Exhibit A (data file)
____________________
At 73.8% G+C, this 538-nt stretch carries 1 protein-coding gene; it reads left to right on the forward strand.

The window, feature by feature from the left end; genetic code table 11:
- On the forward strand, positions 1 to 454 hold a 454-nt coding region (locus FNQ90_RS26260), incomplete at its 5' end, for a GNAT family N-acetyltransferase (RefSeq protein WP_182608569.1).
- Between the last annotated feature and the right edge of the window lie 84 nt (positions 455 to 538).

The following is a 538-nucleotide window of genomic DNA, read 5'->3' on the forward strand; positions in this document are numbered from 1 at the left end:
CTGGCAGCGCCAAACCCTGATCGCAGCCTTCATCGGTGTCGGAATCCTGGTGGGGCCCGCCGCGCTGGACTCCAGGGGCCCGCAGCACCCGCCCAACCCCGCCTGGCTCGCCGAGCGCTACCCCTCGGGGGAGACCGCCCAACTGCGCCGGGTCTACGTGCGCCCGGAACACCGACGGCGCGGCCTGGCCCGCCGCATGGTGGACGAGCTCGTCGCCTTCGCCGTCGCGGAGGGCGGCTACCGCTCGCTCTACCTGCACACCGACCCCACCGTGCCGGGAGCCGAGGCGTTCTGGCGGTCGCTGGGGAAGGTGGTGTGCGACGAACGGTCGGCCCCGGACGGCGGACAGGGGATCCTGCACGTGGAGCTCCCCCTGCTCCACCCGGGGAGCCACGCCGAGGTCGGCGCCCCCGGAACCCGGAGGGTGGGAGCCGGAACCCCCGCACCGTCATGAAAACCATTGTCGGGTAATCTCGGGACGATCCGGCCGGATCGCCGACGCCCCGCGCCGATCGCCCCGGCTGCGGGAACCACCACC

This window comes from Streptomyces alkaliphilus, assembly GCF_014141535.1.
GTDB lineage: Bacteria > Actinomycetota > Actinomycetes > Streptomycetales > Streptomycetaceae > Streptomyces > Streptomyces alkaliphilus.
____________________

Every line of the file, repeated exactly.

At 73.8% G+C, this 538-nt stretch carries 1 protein-coding gene; it reads left to right on the forward strand.

The window, feature by feature from the left end; genetic code table 11:
- On the forward strand, positions 1 to 454 hold a 454-nt coding region (locus FNQ90_RS26260), incomplete at its 5' end, for a GNAT family N-acetyltransferase (RefSeq protein WP_182608569.1).
- Between the last annotated feature and the right edge of the window lie 84 nt (positions 455 to 538).

The following is a 538-nucleotide window of genomic DNA, read 5'->3' on the forward strand; positions in this document are numbered from 1 at the left end:
CTGGCAGCGCCAAACCCTGATCGCAGCCTTCATCGGTGTCGGAATCCTGGTGGGGCCCGCCGCGCTGGACTCCAGGGGCCCGCAGCACCCGCCCAACCCCGCCTGGCTCGCCGAGCGCTACCCCTCGGGGGAGACCGCCCAACTGCGCCGGGTCTACGTGCGCCCGGAACACCGACGGCGCGGCCTGGCCCGCCGCATGGTGGACGAGCTCGTCGCCTTCGCCGTCGCGGAGGGCGGCTACCGCTCGCTCTACCTGCACACCGACCCCACCGTGCCGGGAGCCGAGGCGTTCTGGCGGTCGCTGGGGAAGGTGGTGTGCGACGAACGGTCGGCCCCGGACGGCGGACAGGGGATCCTGCACGTGGAGCTCCCCCTGCTCCACCCGGGGAGCCACGCCGAGGTCGGCGCCCCCGGAACCCGGAGGGTGGGAGCCGGAACCCCCGCACCGTCATGAAAACCATTGTCGGGTAATCTCGGGACGATCCGGCCGGATCGCCGACGCCCCGCGCCGATCGCCCCGGCTGCGGGAACCACCACC

This window comes from Streptomyces alkaliphilus, assembly GCF_014141535.1.
GTDB lineage: Bacteria > Actinomycetota > Actinomycetes > Streptomycetales > Streptomycetaceae > Streptomyces > Streptomyces alkaliphilus.